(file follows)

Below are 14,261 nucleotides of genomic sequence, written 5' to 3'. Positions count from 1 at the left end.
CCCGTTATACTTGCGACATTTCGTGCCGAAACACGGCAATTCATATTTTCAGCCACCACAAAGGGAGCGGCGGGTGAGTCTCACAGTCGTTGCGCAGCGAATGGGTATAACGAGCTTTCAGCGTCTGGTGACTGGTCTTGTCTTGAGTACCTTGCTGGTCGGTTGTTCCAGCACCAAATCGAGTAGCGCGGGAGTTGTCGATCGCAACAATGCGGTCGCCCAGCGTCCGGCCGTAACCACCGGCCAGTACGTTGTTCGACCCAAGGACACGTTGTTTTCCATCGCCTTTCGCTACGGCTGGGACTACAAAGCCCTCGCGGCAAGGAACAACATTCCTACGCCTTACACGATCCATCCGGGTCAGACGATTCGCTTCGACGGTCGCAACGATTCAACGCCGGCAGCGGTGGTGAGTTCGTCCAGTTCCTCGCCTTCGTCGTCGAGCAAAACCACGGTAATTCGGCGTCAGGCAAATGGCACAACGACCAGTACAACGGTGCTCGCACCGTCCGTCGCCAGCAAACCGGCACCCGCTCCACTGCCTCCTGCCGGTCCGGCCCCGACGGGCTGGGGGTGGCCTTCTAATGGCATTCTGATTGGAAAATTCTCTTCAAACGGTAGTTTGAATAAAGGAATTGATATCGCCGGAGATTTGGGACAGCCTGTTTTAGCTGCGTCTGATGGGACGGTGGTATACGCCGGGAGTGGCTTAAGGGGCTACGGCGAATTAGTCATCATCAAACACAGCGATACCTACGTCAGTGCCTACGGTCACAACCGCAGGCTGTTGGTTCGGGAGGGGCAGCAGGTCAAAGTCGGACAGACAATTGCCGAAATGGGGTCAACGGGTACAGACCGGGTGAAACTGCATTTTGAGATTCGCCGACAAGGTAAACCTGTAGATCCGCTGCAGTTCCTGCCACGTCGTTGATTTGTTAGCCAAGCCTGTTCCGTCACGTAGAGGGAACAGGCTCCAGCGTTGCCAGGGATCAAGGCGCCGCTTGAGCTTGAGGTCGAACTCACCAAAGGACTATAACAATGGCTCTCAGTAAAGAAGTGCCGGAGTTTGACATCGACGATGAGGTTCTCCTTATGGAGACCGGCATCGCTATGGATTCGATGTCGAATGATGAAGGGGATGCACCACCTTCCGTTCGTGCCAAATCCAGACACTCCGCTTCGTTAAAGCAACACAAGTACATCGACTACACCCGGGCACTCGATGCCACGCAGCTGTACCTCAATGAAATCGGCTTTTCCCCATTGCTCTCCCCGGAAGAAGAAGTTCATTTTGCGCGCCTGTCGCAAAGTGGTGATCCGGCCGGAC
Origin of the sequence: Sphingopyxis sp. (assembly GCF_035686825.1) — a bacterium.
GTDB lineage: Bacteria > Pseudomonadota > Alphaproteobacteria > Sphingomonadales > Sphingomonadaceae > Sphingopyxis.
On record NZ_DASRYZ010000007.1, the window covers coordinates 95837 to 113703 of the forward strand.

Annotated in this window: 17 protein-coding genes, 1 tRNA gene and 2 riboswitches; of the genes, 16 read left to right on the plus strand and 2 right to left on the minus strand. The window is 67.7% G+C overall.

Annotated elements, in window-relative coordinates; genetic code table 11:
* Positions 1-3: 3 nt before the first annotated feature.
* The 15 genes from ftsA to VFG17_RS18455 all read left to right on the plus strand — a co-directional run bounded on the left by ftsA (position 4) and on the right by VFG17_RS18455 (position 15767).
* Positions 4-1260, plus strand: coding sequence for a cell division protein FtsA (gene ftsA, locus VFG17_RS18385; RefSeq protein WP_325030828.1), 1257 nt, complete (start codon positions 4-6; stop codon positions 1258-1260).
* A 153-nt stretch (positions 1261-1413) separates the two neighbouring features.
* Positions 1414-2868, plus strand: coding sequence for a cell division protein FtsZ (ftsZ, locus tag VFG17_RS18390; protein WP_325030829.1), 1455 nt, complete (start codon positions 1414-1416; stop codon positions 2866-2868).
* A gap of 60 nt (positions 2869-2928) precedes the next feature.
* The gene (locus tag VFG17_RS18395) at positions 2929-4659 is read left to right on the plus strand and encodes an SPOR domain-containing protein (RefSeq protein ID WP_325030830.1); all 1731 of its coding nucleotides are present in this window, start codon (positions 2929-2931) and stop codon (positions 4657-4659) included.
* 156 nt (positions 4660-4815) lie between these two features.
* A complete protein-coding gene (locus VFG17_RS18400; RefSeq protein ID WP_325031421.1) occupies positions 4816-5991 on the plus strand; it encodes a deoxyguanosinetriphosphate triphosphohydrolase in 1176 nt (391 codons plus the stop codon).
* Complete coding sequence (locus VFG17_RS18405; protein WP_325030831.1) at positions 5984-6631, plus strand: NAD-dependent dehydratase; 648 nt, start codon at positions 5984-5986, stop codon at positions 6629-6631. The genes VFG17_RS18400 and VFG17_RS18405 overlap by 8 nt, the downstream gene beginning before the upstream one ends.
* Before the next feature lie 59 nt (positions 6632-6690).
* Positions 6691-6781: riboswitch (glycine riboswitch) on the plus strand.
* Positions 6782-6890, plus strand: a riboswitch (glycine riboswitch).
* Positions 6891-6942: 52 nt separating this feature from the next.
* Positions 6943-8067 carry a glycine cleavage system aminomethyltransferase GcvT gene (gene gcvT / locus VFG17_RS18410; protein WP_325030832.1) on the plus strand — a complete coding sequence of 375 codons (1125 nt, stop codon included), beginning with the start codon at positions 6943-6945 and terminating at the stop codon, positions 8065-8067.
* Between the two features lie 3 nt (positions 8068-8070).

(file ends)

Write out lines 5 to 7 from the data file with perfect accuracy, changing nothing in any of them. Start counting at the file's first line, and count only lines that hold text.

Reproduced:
On record NZ_DASRYZ010000007.1, the window covers coordinates 95837 to 113703 of the forward strand.

Annotated in this window: 17 protein-coding genes, 1 tRNA gene and 2 riboswitches; of the genes, 16 read left to right on the plus strand and 2 right to left on the minus strand. The window is 67.7% G+C overall.

Annotated elements, in window-relative coordinates; genetic code table 11: